Sen. John McCain (R-AZ), a self-styled foe of what he labels
wasteful government spending, has launched a broadside against transit
projects in the U.S. DOT’s 2010 spending bill, which is slated for a
vote this week in the upper chamber of Congress.
had proposed more than 20 amendments to the legislation as of Friday —
all but one of them to prohibit fellow lawmakers from earmarking
Federal Transit Administration aid for local transit systems.
The GOP’s 2008 presidential nominee frequently targets earmarks that span
a broad variety of issues, although his efforts rarely succeed in
peeling off more than a handful of Democrats. Still, his target list
for the 2010 spending bill that funds the DOT and the Department of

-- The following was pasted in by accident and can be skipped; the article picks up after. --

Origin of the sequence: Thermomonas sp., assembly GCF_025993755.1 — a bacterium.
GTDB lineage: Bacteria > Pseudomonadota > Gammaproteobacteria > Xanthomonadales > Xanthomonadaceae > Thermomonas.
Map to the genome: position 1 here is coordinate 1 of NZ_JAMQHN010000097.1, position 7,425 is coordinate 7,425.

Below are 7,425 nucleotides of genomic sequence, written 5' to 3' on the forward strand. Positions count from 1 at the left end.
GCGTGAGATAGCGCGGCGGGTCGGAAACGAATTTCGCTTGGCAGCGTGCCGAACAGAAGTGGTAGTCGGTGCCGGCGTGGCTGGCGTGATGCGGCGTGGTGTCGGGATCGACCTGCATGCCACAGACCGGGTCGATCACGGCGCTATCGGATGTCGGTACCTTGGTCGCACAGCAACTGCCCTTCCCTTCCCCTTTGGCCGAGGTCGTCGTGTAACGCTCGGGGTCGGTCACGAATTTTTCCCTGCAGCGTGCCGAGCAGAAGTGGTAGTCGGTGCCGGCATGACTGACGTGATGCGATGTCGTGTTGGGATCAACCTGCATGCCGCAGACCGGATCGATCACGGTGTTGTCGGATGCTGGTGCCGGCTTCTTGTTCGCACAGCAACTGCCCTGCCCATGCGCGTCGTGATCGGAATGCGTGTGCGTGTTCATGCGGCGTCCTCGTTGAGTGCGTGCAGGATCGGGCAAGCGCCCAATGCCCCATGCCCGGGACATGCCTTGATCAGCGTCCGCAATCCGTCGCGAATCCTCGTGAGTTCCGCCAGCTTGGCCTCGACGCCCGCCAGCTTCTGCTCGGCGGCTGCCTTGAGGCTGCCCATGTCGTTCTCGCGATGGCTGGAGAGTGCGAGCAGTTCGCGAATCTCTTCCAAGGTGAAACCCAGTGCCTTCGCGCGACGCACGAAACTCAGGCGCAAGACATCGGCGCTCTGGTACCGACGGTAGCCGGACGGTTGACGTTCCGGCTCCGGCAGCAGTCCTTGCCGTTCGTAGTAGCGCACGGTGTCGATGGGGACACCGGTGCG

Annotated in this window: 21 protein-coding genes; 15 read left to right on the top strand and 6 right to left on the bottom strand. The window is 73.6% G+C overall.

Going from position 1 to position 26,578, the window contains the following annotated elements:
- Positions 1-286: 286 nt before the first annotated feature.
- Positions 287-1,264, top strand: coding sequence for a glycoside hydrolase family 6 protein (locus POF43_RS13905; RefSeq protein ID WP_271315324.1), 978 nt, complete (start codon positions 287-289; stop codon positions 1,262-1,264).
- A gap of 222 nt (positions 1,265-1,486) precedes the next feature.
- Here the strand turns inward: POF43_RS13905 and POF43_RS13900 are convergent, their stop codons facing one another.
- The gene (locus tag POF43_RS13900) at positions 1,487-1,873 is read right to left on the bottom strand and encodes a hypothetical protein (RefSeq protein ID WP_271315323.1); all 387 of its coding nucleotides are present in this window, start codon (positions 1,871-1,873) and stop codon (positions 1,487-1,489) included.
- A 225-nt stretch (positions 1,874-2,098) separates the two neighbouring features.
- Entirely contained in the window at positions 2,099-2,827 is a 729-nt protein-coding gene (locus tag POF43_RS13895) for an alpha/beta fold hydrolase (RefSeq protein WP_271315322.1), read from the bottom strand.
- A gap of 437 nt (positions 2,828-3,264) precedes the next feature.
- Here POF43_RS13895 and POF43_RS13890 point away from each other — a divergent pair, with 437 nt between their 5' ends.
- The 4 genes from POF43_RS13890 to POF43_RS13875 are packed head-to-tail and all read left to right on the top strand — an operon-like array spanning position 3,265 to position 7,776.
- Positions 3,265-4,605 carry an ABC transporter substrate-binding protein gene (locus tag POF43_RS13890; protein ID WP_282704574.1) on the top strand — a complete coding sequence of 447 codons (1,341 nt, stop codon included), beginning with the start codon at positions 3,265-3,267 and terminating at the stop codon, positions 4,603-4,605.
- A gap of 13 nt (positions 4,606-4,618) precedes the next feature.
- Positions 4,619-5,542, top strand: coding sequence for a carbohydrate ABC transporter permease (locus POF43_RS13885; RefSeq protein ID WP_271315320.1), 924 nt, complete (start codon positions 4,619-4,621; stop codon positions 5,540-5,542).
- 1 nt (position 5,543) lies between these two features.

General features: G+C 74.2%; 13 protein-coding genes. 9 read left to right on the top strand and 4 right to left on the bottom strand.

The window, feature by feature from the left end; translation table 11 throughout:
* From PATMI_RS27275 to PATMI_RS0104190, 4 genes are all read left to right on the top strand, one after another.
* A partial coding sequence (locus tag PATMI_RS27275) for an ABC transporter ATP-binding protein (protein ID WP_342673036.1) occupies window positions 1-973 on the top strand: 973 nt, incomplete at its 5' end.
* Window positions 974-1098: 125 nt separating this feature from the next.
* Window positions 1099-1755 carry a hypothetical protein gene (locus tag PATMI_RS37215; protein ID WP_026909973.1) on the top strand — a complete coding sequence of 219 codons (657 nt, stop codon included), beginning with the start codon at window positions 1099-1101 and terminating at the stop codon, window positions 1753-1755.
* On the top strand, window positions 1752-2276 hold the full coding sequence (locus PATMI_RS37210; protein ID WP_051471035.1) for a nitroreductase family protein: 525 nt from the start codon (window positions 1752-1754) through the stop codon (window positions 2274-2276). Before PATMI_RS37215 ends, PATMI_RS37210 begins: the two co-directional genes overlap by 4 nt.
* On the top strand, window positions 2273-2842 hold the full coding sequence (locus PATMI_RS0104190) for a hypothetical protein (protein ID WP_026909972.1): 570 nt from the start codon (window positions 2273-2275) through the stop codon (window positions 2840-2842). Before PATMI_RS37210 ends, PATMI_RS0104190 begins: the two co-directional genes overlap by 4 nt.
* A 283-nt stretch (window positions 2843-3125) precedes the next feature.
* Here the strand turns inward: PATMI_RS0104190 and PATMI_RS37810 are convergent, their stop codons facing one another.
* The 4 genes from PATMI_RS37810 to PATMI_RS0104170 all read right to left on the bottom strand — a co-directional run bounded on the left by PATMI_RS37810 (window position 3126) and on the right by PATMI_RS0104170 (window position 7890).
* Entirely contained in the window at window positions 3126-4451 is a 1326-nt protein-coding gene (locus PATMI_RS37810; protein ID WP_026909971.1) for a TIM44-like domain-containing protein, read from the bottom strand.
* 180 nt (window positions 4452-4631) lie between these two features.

Housing and Urban Development (HUD) is notable for its focus on
McCain included one federal highway
project on his hit list, one that appeared deliberately chosen from his
home state: a $4.25 million earmark for the Hoover Dam bypass bridge, requested by his fellow Arizona Sen. Jon Kyl (R).
if McCain’s amendments fall short, as is likely, the U.S. DOT still
could be blocked from spending money on clean transportation. Sen. Tom
Coburn’s (R-OK) seven proposed amendment to the 2010 bill include one
that would "prohibit the use of funds for
roadkill reduction programs, transportation museums, scenic
beautification projects, or bike and pedestrian paths" until the nation’s highway trust fund is on a firmer financial footing, according to a report in Friday’s CQ.
After the jump, check out a full list of the transit projects that McCain aims to strike this week.